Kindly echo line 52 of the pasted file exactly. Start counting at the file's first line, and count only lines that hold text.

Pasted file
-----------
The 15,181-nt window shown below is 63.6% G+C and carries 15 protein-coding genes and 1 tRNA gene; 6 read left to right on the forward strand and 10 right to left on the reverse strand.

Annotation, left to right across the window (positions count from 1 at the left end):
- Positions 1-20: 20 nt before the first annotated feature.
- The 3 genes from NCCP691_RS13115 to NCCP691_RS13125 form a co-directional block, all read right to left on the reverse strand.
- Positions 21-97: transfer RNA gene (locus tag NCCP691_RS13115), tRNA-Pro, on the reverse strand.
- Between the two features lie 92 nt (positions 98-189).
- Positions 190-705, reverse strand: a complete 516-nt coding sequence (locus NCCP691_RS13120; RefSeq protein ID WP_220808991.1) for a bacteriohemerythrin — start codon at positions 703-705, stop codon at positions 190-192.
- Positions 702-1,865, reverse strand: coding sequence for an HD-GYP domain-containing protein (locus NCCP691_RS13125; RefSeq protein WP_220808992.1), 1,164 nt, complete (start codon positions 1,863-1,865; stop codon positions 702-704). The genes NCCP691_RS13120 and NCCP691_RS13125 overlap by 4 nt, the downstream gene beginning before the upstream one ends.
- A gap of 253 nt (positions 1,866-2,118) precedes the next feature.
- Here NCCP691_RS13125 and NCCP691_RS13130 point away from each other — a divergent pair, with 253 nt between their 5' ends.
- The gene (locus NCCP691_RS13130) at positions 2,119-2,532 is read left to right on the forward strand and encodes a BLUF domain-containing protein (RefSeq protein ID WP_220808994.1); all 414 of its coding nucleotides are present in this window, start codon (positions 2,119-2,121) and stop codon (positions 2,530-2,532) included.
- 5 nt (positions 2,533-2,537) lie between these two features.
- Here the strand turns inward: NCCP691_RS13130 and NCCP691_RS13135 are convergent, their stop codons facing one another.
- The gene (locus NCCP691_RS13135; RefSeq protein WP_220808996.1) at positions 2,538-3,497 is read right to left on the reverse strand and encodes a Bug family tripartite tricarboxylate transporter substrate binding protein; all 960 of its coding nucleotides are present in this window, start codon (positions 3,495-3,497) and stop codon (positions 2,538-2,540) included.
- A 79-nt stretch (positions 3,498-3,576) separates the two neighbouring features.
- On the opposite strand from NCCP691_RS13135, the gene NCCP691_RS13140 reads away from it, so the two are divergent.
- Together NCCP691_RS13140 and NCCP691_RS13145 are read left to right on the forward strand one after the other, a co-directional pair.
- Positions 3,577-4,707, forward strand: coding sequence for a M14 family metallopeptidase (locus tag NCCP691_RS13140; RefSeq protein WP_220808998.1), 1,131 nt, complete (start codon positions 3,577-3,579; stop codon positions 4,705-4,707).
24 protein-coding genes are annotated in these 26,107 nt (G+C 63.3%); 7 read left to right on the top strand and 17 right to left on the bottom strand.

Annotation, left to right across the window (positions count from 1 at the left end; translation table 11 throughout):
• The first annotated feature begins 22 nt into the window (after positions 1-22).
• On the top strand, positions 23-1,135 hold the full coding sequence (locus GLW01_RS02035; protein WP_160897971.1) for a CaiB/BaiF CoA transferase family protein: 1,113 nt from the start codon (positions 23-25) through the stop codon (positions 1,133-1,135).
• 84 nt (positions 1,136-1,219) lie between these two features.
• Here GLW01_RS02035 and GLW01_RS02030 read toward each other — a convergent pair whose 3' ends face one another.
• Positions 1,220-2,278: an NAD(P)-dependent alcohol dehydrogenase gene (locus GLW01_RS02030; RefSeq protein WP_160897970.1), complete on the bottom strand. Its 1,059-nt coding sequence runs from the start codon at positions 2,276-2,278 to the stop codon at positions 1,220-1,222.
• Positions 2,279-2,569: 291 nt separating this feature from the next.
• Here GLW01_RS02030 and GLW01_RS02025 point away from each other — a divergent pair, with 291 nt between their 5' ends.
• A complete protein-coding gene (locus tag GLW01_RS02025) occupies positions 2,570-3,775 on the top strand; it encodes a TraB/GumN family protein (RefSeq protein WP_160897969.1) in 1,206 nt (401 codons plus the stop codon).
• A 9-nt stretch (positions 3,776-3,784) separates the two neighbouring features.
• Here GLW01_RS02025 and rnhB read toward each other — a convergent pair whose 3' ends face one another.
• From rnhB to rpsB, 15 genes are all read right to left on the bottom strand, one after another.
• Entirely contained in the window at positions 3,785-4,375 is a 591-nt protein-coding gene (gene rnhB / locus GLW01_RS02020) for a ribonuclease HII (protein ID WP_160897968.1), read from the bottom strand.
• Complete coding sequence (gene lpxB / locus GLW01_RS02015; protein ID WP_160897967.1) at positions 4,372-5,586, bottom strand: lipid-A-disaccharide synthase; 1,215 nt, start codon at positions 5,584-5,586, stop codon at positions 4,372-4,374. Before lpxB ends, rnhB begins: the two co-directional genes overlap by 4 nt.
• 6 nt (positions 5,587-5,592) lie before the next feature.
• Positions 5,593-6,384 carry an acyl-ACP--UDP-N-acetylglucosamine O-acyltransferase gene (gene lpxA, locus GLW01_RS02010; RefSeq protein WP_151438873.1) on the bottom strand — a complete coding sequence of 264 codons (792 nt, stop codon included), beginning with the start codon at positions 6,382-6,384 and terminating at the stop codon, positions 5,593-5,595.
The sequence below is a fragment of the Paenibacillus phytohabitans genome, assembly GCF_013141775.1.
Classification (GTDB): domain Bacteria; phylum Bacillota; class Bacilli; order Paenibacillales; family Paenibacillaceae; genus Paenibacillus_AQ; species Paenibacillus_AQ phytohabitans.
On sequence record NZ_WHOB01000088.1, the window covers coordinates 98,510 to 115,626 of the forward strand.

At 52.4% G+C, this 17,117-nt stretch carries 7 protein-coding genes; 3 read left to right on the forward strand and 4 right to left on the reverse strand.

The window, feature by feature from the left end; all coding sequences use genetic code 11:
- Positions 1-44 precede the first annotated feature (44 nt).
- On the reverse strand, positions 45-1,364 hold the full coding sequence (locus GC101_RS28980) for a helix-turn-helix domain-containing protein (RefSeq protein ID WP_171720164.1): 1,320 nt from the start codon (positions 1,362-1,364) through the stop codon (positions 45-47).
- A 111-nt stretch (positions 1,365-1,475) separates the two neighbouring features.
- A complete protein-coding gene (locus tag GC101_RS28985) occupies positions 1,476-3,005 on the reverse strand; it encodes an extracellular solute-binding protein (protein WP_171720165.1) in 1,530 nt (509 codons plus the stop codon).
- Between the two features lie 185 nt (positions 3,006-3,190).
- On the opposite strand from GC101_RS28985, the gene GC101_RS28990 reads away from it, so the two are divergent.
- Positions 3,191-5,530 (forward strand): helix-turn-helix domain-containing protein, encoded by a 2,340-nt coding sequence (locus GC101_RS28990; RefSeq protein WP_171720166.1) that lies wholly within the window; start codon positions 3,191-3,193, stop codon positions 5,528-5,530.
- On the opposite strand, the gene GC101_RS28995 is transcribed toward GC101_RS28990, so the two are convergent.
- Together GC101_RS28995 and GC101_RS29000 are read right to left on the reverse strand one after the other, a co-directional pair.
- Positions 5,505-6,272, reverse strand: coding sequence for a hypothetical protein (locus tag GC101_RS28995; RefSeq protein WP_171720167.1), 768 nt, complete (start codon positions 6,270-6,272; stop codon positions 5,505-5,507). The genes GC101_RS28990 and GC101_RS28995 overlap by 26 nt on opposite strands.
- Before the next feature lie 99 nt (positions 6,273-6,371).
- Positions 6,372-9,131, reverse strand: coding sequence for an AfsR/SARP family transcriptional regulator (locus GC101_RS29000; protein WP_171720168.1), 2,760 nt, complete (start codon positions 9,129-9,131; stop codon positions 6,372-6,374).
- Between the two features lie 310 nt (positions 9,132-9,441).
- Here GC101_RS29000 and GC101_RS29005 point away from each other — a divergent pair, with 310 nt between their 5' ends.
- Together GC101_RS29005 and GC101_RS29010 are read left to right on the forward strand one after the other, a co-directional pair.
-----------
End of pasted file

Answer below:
- Positions 6,372-9,131, reverse strand: coding sequence for an AfsR/SARP family transcriptional regulator (locus GC101_RS29000; protein WP_171720168.1), 2,760 nt, complete (start codon positions 9,129-9,131; stop codon positions 6,372-6,374).